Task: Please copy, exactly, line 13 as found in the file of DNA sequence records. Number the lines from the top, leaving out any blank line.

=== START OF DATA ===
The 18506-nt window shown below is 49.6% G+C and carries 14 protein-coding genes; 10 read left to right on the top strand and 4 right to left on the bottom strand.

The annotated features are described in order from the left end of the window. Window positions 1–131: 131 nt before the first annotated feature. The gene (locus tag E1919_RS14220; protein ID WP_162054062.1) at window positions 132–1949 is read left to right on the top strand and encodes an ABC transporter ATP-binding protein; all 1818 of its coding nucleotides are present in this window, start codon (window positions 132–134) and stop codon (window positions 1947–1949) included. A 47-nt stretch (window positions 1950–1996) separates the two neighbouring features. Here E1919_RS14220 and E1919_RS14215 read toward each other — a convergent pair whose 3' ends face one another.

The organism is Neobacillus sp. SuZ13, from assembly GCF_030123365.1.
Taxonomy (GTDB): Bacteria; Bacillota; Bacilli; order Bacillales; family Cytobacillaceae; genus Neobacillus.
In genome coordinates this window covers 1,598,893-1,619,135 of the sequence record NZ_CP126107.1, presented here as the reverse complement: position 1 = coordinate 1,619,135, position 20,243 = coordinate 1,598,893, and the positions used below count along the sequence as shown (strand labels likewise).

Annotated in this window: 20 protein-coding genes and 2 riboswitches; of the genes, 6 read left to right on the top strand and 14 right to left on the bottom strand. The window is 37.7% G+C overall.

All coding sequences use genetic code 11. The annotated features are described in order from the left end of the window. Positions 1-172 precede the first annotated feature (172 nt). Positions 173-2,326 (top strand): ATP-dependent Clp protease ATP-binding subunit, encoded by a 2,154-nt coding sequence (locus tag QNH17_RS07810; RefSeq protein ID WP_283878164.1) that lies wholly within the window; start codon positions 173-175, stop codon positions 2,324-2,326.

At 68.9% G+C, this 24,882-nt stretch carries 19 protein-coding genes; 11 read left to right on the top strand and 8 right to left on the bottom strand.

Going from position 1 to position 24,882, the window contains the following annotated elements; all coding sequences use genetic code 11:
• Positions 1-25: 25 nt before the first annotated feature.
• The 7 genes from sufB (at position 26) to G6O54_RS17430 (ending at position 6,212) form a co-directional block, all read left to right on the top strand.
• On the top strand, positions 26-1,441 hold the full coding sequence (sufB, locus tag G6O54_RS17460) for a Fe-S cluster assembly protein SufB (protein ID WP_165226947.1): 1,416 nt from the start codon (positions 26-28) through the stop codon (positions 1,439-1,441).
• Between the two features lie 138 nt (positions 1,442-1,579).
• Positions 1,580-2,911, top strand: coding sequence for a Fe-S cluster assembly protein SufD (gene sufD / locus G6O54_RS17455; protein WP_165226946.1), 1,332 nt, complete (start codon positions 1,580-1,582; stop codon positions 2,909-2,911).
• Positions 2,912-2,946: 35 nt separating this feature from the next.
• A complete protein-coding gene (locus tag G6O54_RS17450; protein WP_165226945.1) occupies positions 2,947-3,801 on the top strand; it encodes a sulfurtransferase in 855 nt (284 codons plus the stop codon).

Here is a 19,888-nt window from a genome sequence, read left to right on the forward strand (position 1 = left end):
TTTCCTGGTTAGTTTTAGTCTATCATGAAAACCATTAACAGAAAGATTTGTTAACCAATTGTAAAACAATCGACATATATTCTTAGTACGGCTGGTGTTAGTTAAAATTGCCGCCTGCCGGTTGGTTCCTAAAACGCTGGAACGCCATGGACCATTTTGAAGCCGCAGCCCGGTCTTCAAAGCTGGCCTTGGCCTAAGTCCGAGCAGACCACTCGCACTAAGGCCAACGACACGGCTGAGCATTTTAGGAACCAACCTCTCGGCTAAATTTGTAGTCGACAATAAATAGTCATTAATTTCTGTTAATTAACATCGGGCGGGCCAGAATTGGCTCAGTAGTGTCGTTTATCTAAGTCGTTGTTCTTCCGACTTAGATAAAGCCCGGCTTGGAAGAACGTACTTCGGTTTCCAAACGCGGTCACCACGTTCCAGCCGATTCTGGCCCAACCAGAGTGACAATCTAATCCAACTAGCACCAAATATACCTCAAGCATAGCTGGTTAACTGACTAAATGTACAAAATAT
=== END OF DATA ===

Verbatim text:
• Between the two features lie 138 nt (positions 1,442-1,579).